IEEE Transactions on Haptics
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Held since 1992, the IEEE Haptics Symposium (HAPTICS) is a vibrant interdisciplinary forum where psychophysicists, engineers, and designers come together to share advances, spark new collaborations, and envision a future that benefits from rich physical interactions between humans and computers, generated through haptic (force and tactile) devices.
Haptic devices enable human-machine interaction through the senses of force and touch. WorldHaptics is the major nternational meeting addressing all aspects related to haptics, covering the basic scientific underpinnings, technological developments, and algorithms and applications.
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The Transactions on Biomedical Circuits and Systems addresses areas at the crossroads of Circuits and Systems and Life Sciences. The main emphasis is on microelectronic issues in a wide range of applications found in life sciences, physical sciences and engineering. The primary goal of the journal is to bridge the unique scientific and technical activities of the Circuits and Systems ...
Broad coverage of concepts and methods of the physical and engineering sciences applied in biology and medicine, ranging from formalized mathematical theory through experimental science and technological development to practical clinical applications.
Part I will now contain regular papers focusing on all matters related to fundamental theory, applications, analog and digital signal processing. Part II will report on the latest significant results across all of these topic areas.
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IEEE Transactions on Haptics, 2011
Haptic perception essentially depends on the executed exploratory movements. It has been speculated that spontaneously executed movements are optimized for the computation of associated haptic properties. We investigated to what extent people strategically execute movements that are tuned for softness discrimination of objects with deformable surfaces. In Experiment 1, we investigated how movement parameters depend on expected stimulus compliance. In ...
IEEE Transactions on Haptics, None
A basic challenge in perception research is to understand how sensory inputs from physical environments and the body are integrated in order to facilitate perceptual inferences. Thermal perception, which arises through heat transfer between extrinsic sources and body tissues, is an integral part of natural haptic experiences, and thermal feedback technologies have potential applications in wearable computing, virtual reality, and ...
IEEE Transactions on Haptics, 2013
Haptic assistants augment user commands to facilitate manipulation and to increase task performance. The strength of assistance, also referred to as assistance level, is one of the main design factors. While existing implementations mainly realize fixed assistance levels that are selected with respect to one design objective, we introduce an assistance policy module that dynamically changes assistance levels and can ...
IEEE Transactions on Haptics, 2010
The compliance of a material can be conveyed through mechanical interactions in a virtual environment and perceived through both visual and haptic cues. We investigated this basic aspect of perception. In two experiments, subjects performed compliance discriminations, and the mean perceptual estimate (PSE) and the perceptual standard deviation (proportional to JND) were derived from psychophysical functions. Experiment 1 supported a ...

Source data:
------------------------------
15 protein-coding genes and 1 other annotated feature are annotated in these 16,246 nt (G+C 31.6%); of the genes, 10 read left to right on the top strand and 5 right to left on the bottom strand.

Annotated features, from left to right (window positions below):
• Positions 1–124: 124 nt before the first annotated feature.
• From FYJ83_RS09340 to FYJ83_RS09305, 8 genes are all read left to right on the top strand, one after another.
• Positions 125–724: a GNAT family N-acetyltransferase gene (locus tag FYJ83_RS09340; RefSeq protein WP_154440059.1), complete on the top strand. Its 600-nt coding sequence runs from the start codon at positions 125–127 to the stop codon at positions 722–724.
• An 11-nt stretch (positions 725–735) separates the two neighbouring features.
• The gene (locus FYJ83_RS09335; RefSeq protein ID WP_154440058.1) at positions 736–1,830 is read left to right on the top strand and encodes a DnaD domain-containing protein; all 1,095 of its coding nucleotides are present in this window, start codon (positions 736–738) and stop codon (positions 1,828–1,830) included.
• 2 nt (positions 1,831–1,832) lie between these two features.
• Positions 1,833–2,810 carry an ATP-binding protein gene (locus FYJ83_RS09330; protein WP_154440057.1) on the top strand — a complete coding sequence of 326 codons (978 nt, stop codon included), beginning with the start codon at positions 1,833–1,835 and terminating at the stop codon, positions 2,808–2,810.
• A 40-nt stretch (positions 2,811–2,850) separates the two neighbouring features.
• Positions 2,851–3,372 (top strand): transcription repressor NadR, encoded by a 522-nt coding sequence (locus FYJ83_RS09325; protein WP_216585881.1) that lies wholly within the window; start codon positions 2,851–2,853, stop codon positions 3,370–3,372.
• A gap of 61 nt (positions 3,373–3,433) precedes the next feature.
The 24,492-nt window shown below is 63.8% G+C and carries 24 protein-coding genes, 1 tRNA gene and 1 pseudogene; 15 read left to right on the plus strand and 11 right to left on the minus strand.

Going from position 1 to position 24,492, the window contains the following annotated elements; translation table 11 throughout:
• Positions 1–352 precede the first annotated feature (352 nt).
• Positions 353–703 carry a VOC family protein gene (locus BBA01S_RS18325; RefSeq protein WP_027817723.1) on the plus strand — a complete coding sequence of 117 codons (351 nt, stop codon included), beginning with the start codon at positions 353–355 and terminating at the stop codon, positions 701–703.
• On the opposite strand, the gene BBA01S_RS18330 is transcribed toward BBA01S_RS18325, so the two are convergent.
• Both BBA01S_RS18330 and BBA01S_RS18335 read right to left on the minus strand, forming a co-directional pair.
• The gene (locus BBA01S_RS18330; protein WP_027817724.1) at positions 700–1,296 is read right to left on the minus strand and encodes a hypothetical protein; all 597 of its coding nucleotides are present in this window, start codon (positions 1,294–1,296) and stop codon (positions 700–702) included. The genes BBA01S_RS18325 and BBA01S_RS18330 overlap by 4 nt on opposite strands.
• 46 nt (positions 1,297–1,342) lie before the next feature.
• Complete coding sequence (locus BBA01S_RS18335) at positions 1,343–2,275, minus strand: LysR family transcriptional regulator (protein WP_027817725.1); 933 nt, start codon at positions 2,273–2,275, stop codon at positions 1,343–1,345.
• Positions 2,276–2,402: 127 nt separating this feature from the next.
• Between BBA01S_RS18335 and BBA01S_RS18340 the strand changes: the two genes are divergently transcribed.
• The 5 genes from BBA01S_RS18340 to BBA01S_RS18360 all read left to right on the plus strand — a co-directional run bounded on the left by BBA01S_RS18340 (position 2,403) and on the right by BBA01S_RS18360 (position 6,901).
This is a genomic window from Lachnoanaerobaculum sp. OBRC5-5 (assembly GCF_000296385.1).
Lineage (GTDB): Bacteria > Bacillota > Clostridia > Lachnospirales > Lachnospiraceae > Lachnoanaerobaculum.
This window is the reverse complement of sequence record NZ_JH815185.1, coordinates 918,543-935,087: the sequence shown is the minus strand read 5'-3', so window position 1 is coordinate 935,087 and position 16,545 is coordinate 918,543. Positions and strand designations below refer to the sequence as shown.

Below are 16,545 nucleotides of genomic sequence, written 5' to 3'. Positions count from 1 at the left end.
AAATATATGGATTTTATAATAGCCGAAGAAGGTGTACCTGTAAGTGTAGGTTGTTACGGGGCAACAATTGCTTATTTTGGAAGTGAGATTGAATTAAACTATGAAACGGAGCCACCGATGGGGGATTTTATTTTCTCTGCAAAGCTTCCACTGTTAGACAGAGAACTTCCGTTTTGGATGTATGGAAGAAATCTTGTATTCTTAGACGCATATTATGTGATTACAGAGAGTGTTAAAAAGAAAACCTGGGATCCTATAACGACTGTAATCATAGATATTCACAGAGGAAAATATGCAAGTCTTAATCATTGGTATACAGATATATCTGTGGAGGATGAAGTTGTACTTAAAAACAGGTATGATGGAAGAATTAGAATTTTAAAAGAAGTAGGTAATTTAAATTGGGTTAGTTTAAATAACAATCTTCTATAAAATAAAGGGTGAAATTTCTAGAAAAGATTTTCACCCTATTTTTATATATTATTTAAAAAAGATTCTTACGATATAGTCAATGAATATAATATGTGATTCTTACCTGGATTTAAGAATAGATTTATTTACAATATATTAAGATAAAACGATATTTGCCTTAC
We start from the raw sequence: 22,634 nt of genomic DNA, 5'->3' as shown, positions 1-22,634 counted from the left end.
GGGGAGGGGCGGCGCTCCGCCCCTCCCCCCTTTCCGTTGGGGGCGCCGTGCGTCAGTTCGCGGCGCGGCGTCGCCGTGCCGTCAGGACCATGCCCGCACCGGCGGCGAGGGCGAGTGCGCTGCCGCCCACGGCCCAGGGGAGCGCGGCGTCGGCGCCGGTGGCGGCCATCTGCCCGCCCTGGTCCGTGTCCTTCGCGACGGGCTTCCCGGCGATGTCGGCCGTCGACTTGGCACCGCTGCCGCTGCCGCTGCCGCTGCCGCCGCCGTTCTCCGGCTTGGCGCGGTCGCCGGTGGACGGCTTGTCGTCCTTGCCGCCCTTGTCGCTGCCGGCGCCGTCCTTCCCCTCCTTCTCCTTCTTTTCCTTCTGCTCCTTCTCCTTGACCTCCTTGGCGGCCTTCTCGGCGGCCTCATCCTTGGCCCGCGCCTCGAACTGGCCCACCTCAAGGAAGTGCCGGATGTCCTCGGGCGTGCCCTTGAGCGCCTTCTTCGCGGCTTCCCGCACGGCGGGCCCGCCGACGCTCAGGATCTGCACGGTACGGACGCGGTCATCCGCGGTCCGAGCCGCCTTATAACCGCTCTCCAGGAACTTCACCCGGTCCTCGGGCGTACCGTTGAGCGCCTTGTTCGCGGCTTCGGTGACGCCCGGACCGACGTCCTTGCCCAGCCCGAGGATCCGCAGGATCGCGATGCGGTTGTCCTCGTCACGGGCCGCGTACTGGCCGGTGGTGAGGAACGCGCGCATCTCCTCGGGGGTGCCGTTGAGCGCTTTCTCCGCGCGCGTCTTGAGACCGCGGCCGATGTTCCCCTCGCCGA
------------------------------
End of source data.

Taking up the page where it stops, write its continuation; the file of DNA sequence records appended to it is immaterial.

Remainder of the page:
IEEE Transactions on Haptics, 2015
This work was motivated by the need for perceptualizing nano-scale scientific data, e.g., those acquired by a scanning probe microscope, where collocated topography and stiffness distribution of a surface can be measured. Previous research showed that when the topography of a surface with spatially varying stiffness is rendered using the conventional penalty-based haptic rendering method, the topography perceived by the ...
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IMS Honorary Session: Closing Remarks From Honoree Dr. Tatsuoh Itoh
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Haptic perception essentially depends on the executed exploratory movements. It has been speculated that spontaneously executed movements are optimized for the computation of associated haptic properties. We investigated to what extent people strategically execute movements that are tuned for softness discrimination of objects with deformable surfaces. In Experiment 1, we investigated how movement parameters depend on expected stimulus compliance. In a discrimination task, we measured exploratory forces for less compliant (hard) stimuli and for more compliant (soft) stimuli. In Experiment 2, we investigated whether exploratory force also depends on the expected compliance difference between the two stimuli. The results indicate that participants apply higher forces when expecting harder objects as compared to softer objects, and they apply higher forces for smaller compliance differences than for larger ones. Experiment 3 examined how applied force influences differential sensitivity for softness as assessed by just noticeable differences (JNDs). For soft stimuli, JNDs did not depend on force. For hard stimuli, JNDs were “worse” (higher) if participants applied less force than they use naturally. We conclude that applying high force is a robust strategy to obtain high differential sensitivity, and that participants used this strategy if it was required for successful discrimination performance.